The company says far-flung operations make it necessary to replace its jet fleet.
From early retirement packages to cutbacks in hiring, 3M Co. says it is constantly looking for ways to lower its costs. But at least one expense is being spared the scalpel: its fleet of corporate jets.
According to documents recently obtained by the Star Tribune, the Maplewood-based conglomerate could spend close to $250 million to replace its fleet of five aircraft, with two planes purchased in 2010 and 2011 and three more planned over the next three years. The purchases include top-of-the-line Gulfstream G550s, with features that include reclining leather seats and couches that fold out into beds.
3M executives declined to be interviewed for this report. Company spokeswoman Jacqueline Berry says the fleet is needed because of 3M's far-flung operations.
"We're meeting with customers, we're interacting with 3M employees. Many of the locations that we have around the world are not easily accessible by commercial jets," she said.
But 3M may have a tough time explaining such purchases, especially to its workforce, which has bled thousands of jobs over the past three years. Company jets have also become symbols of corporate extravagance, leading other Fortune 500 companies to downsize or disband their fleets.
3M's splurge on jets seems out of place given its emphasis on cost-cutting, said James Cox, a professor specializing in corporate and securities law at Duke University.
"This would seem to be the perfect environment where executives could fly another couple years on the older models, or worse yet, fly first-class," said Cox, who has published extensively on corporate governance issues. "What does this spending [on planes] crowd out?" he asked.
For Rod Werner, who heads the union at 3M's fastener plant in Fairmont, Minn., it's the workers. "At contract time, they tell us there's no money," said Werner, whose United Steelworkers Local 11-505 represents about 100 people at the facility.
Employees would be "very, very upset" about the company's plans, he said.
The planes 3M bought, Gulfstream G550s, are regarded as the gold standard of corporate aircraft and are built for long-range trips. The Gulfstream Aerospace website describes the G550 as "a brawny aircraft with an international reach."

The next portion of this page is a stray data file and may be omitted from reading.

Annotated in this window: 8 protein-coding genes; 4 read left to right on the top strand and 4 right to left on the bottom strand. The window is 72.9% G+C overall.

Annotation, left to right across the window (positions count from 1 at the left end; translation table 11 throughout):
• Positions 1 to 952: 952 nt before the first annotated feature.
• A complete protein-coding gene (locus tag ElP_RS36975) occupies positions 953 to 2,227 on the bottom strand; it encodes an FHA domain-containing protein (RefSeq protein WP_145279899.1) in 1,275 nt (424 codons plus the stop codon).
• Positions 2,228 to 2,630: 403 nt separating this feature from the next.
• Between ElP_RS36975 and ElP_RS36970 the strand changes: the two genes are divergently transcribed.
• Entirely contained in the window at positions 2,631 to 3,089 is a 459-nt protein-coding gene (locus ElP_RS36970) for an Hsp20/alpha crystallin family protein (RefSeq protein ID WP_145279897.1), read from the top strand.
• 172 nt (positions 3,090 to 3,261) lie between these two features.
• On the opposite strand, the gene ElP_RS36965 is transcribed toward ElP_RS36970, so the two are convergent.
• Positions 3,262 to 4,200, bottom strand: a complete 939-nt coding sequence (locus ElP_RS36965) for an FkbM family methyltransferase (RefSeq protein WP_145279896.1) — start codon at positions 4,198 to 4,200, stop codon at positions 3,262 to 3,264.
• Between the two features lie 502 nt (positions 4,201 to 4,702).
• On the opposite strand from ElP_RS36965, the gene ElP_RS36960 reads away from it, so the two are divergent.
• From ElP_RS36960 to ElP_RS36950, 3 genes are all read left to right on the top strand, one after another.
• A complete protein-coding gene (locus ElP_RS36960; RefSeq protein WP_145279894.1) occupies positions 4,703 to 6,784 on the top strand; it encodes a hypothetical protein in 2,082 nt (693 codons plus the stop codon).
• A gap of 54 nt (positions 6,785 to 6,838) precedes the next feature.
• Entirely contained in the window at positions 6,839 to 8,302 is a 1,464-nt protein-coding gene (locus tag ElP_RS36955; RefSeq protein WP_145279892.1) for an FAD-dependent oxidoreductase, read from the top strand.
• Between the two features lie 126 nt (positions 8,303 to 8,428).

Indeed, 3M's operations outside the United States make up a significant part of the company. At the end of 2010, more than 60 percent of 3M's 80,000 employees worked in foreign countries, and last year most of the company's capital spending was outside the United States.
But foreign travel accounts for a small portion of the trips made in the company's fleet, according to a Wall Street Journal database of Federal Aviation Administration information. The data show that the most popular destination for 3M's planes at Holman Field in St. Paul has been Park Rapids, about 200 miles away from its headquarters. Berry confirmed that 3M has used the planes to transport employees and customers to its Wonewok conference center, which is on Big Mantrap Lake.
Executives can also tap 3M's fleet for vacations and other trips. In its most recent proxy statement, 3M said CEO George Buckley's 2010 compensation of $23.2 million included more than $150,000 in costs for personal use of the company planes.
Charles Elson, a corporate governance expert, said there's a legitimate role for corporate aircraft as long as they are used for business. But making jets a perk often sends the wrong message.
"It's like using the company car to drive to Disneyland," said Elson, who heads the John L. Weinberg Center at the University of Delaware. He said executives who want to travel by private jet can hire charter companies. "They can afford it," he said.
Ford, General Motors and Chrysler learned about the negative perceptions surrounding corporate aircraft when they used them to fly their CEOs to Washington in 2008 to seek government loans. The fallout was so immense that Ford got rid of all its planes and GM downsized its fleet.
The outcry, along with economic pressures, has caused other companies to be more cautious. Since 2008, sales of new business jets have fallen by one-third and the market is now glutted with used planes, said Michael Boyd, a Denver-based aviation industry consultant.
"The drumbeat [of bad publicity] has continued," he said.
For instance, when InBev bought Anheuser-Busch in 2008, the brewing giant boasted that it had no company planes as evidence of its cost-conscious culture. It hammered home the point by downsizing Anheuser-Busch's fleet.
The company has said its current round of cost-cutting won't be as severe, but it is paying close attention to its bottom line and recently noted on a conference call that it has cut discretionary spending like travel and consultants. 3M also has a hiring freeze, with replacements limited to key positions that are closest to customers.
3M, which started the year with more than $4 billion in cash on its balance sheet, recently cut an undisclosed number of employees through an early retirement program. The company has said it expected about 1,000 people to volunteer but wouldn't say what it would do if it didn't get enough takers.
Dawn Elm, a professor who teaches business ethics at the University of St. Thomas, said businesses in the midst of cost-cutting need to be mindful of how their spending decisions look -- no matter how logical they may seem internally.
"Companies need to be careful," she said, "particularly in this day and age when reputation for an organization can be either a significant asset or detriment."
Susan Feyder • 612-673-1723